I was nervous about this release.
Junior Boys, I am unashamed to admit, are one of the tentpole 3rd Millennium acts of my musical cosmology. Their 2003 debut, Last Exit, is one of my favorite post-Y2K LPs, and their follow-up So This Is Goodbye was just as rich, layered, and intelligent. In the forever-young world of alternative music, they’re like the Elvis Costello of electro, writing wry, richly crafted pop music for and about adults. Their sound is stylish and sophisticated, but not at the expense of warmth or dynamism. The vocals are immaculately realized, both knowing and vulnerable. The beats are just as mesmerizing in headphones as they are on a dance floor — or just as moving on the dance floor as they are in headphones. The first two Junior Boys records are rewarding no matter how much attention you give them, whether you follow closely or listen to them in the background. Unfortunately, their third effort, Begone Dull Care, dropped the ball just enough to suggest that they might have run short on ideas after all. I hoped they wouldn’t recede into obscurity, that this wasn’t a sign of things to come.
Fortunately, It’s All True is every bit as great as their early releases promised. Chalk this one up in the “Win” column. My tentpole is still holding up its end of the circus canopy.
While Begone Dull Care seemed a bit tepid, It’s All True opens with a propulsive bang. “Itchy Fingers” begins with yo-yo bass, brings on the uptempo stagger-step drums, and sets the album off with thick, limber vocals, dynamic production, and a varied sonic landscape. “Playtime” burns slowly with gorgeous, spacious synths and late-night whispers, sounding like a number of excellent Last Exit downtempo jams. “You’ll Improve Me” and “A Truly Happy Ending” build on the funkier tracks of So This Is Goodbye and feature two of the album’s outstanding bass lines. “Second Chance” stands out among a number of tracks that seem to take cues from the dancier early-80s electro acts they clearly admire, while “Kick The Can” draws references from mid-90s IDM. Album closer “Banana Ripple” is one of their most ambitious compositions to date, building steam over its nine-minute runtime and bringing the album to an emphatic end.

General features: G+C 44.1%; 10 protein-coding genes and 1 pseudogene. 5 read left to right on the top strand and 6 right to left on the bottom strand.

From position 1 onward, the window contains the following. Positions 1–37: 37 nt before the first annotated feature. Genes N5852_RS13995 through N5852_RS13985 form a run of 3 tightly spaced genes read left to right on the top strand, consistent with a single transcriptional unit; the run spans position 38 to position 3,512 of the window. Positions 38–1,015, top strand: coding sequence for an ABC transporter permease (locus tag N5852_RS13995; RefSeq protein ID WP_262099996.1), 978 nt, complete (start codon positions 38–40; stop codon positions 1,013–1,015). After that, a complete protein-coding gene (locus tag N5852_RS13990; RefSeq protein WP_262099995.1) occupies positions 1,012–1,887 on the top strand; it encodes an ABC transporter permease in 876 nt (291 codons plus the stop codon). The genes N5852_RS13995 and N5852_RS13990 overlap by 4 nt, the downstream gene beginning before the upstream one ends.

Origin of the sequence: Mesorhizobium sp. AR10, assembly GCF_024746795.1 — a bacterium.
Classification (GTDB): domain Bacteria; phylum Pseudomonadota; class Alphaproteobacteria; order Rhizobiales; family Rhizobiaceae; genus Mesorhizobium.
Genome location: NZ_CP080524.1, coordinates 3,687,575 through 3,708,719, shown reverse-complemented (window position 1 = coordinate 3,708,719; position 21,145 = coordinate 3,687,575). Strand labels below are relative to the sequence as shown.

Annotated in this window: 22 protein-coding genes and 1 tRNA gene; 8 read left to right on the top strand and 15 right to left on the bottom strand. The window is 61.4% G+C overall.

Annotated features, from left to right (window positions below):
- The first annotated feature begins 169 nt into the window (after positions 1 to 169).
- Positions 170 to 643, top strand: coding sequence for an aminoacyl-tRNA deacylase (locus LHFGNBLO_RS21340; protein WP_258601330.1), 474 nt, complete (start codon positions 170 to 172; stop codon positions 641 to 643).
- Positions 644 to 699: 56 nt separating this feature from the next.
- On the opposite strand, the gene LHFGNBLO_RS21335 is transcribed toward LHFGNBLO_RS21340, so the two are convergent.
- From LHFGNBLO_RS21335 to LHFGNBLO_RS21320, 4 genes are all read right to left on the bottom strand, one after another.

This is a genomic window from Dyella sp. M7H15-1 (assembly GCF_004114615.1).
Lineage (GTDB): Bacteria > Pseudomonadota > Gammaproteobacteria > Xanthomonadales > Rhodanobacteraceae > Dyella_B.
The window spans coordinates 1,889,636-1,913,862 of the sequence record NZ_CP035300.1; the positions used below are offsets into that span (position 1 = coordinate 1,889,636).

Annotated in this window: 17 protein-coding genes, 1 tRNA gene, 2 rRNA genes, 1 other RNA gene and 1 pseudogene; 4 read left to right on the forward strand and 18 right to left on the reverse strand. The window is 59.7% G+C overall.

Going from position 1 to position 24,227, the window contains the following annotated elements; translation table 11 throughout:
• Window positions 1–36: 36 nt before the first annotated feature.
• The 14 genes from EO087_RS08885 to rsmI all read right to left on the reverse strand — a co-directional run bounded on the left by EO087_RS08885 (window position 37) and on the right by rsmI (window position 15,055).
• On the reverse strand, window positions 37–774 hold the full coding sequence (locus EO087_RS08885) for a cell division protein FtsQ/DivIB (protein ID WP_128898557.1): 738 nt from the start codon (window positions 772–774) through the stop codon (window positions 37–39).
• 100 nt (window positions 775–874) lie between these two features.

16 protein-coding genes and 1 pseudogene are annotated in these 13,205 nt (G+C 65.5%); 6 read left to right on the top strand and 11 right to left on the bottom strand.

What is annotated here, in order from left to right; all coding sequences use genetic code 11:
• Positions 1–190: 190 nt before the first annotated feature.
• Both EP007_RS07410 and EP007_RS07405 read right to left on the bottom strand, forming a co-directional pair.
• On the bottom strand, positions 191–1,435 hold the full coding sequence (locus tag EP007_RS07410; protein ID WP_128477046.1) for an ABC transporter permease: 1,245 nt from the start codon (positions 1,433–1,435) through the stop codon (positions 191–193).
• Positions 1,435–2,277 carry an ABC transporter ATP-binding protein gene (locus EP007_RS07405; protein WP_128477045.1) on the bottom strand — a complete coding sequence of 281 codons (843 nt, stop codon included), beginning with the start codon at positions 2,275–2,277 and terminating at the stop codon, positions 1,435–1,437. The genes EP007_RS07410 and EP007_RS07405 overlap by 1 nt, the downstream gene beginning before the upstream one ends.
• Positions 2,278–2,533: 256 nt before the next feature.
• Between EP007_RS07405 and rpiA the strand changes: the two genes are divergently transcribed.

Lyrically, Junior Boys bring the pain, but with self-deprecating humor and a minimum of melodrama. Singer Jeremy Greenspan intones his words with maturity, self-awareness, and depth. Scorned-lover koans appear throughout — “But if we made a mistake, then I wanna repeat it”; “you look better if you’re lonely”; “left alone, I’ll destroy almost everything” are just a few examples. Once again, it’s refreshing to hear words that sound like they were written by, for, and about adults (see also: Darnielle, John; Merritt, Stephen).
One of my favorite aspects of Junior Boys production is the combination of well-considered orchestration and open spaces, and that same sense of craft and restraint is the defining trait of It’s All True. Each song explores incredible range and treats the ear to a rich palette of well-spaced sonic elements. Coupled with the well-considered treatment of Greenspan’s voice — doubled, with just-so reverb — the sonic landscape is distinctive, familiar, and a pleasure to inhabit. In an era when many producers are concerned with finely honing the sound of the apocalypse, Greenspan and Matt Didemus’ soundworld feels almost utopian.
I needn’t have worried. It’s All True reminds me of all that is good and holy about one of my favorite contemporary artists. Like the other great Junior Boys records of the last decade, their newest offering transports me to another world, a better world, where being a grown up isn’t boring and having fun crying doesn’t seem strange.